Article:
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Research Article
Contribution to the floristic knowledge of the head of the Po Valley (Piedmont, north Italy)
expand article infoDaniela Bouvet, Annalaura Pistarino§, Adriano Soldano|, Enrico Banfi, Massimo Barbo#, Fabrizio Bartolucci¤«, Maurizio Bovio», Laura Cancellieri˄, Fabio Conti¤«, Romeo Di Pietro˅, Francesco Faraoni¦, Simonetta Fascettiˀ, Gabriele Galasso, Carmen Gangaleˁ, Edda Lattanzi¦, Simonetta Peccenini, Enrico Vito Perrino, Roberto Rizzieri Masin, Vito Antonio Romanoˀ, Leonardo Rosatiˁ, Giovanni Salerno¦, Adriano Stinca, Agnese Tilia˅, Dimitar Uzunovˁ
‡ University of Turin, Turin, Italy
§ Regional Museum of Natural Sciences, Turin, Italy
| Unaffiliated, Vercelli, Italy
¶ Museo di Storia Naturale di Milano, Milano, Italy
# Unaffiliated, Udine, Italy
¤ University of Camerino, Camerino, Italy
« Apennines Floristic Research Center, L’Aquila, Italy
» Unaffiliated, Aosta, Italy
˄ Tuscia University, Viterbo, Italy
˅ Sapienza University of Rome, Rome, Italy
¦ Unaffiliated, Rome, Italy
ˀ Basilicata University, Potenza, Italy
ˁ University of Calabria, Cosenza, Italy
₵ University of Genova, Genova, Italy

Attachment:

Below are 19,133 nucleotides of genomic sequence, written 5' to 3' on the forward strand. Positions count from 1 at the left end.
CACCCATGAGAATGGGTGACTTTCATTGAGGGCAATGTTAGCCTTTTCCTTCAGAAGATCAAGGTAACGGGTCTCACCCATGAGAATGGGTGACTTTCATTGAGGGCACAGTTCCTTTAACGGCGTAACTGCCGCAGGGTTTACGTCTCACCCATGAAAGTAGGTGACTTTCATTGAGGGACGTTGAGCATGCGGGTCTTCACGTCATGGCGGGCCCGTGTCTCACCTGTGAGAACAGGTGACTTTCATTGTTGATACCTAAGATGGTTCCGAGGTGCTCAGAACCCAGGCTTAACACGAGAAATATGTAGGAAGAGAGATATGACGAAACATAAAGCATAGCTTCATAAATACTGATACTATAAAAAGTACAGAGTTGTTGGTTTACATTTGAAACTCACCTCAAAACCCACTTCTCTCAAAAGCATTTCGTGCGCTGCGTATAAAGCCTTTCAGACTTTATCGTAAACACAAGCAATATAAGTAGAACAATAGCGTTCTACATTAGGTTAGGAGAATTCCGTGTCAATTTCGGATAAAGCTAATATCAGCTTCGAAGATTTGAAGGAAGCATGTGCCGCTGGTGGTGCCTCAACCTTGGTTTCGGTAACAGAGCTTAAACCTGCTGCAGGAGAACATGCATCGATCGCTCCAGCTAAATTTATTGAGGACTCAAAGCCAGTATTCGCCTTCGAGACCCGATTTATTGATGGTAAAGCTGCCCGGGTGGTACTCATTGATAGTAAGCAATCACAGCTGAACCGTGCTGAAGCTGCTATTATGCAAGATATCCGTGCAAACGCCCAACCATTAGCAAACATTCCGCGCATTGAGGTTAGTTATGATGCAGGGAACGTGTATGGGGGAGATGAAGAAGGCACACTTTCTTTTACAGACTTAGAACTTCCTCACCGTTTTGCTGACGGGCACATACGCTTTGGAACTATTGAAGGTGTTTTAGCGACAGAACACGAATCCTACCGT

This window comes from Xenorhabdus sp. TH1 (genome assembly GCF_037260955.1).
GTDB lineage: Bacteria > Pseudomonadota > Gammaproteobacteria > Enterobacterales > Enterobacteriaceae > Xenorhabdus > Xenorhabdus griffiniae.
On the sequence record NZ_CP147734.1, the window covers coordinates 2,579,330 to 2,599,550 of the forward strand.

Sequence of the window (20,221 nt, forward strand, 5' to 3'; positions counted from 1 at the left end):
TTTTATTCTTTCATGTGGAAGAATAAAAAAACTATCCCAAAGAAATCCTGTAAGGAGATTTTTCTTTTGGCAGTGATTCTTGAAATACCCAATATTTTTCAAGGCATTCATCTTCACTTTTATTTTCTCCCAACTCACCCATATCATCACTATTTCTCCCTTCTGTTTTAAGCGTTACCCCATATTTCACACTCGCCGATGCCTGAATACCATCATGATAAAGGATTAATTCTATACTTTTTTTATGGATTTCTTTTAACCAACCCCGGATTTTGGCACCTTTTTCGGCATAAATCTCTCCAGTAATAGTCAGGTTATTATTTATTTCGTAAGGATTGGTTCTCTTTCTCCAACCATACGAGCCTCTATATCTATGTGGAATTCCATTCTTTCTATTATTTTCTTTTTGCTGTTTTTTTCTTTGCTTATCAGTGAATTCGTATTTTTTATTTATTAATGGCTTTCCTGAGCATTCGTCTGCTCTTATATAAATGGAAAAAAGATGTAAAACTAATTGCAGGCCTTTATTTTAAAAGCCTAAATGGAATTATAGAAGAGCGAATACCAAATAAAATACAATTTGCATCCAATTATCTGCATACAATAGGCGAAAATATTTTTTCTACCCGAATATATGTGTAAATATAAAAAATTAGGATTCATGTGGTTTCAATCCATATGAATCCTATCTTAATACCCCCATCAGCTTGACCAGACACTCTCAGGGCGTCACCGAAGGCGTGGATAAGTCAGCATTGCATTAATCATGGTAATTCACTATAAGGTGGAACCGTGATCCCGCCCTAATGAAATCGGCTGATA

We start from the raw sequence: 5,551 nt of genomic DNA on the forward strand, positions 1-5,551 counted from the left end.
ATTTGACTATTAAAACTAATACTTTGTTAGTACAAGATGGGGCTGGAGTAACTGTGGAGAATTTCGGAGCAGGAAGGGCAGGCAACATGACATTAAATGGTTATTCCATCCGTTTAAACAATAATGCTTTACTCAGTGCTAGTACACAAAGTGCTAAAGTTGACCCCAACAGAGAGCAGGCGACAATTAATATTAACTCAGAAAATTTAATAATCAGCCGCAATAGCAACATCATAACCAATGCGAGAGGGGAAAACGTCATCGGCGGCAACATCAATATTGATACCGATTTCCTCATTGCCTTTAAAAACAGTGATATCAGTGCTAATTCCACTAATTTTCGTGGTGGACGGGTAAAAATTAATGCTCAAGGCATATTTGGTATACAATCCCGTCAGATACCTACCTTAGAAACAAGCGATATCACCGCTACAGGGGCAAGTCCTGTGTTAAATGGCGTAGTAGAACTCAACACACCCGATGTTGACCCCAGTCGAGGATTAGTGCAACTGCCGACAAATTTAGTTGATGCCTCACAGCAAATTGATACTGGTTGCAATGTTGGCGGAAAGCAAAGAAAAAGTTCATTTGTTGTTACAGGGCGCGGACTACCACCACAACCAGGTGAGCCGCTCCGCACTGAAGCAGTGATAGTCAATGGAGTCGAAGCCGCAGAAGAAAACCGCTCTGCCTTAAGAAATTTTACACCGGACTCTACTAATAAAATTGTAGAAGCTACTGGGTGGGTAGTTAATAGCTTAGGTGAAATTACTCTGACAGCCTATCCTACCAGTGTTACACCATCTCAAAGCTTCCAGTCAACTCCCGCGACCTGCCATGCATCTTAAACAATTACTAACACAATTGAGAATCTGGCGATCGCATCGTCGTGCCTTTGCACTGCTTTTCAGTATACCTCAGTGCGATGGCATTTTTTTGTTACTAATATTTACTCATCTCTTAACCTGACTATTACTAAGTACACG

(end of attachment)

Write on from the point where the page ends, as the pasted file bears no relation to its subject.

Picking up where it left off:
ℓ Mediterranean Agronomic Institute of Bari, Bari, Italy
₰ Unaffiliated, Padova, Italy
₱ University of Naples Federico II, Naples, Italy
₳ University of Campania Luigi Vanvitelli, Caserta, Italy
Open Access

Abstract

In 2014, the annual field trip of the working group for Floristics, Systematics, and Evolution of the Italian Botanical Society was held in Piemonte (northern Italy), at the head of the Po Valley. This valley, at whose extremity is located the Monviso (3,841 m a.s.l.), belongs to the Cottian Alps about which very little is known from a floristic point of view. An inventory of the taxa of vascular plants collected during the field trip is reported here. The research led to the identification of 3,546 exsiccata, kept in nine public and nine private collections. A total of 669 taxa belonging to 79 plant families were recorded. Six taxa resulted endemic to Italy and three exclusive to Piemonte, while only nine alien species were detected; six taxa are new and five confirmed for the regional flora.

Keywords

Cottian Alps, regional flora, new floristic records, vascular flora

Introduction

This contribution is part of the activities promoted by the working group for Floristics, Systematics, and Evolution of the Italian Botanical Society, which, since 2003, has given particular emphasis to territorial research aimed at floristic censuses, jointly conducted by botanists from different Administrative Regions. One of the main goals of the working group is to increase knowledge about the vascular flora of poorly known areas. Only three expeditions have been carried out so far in central and northern Italy, two in Liguria (Peccenini et al. 2007, 2010) and one in Toscana (Peruzzi et al. 2011).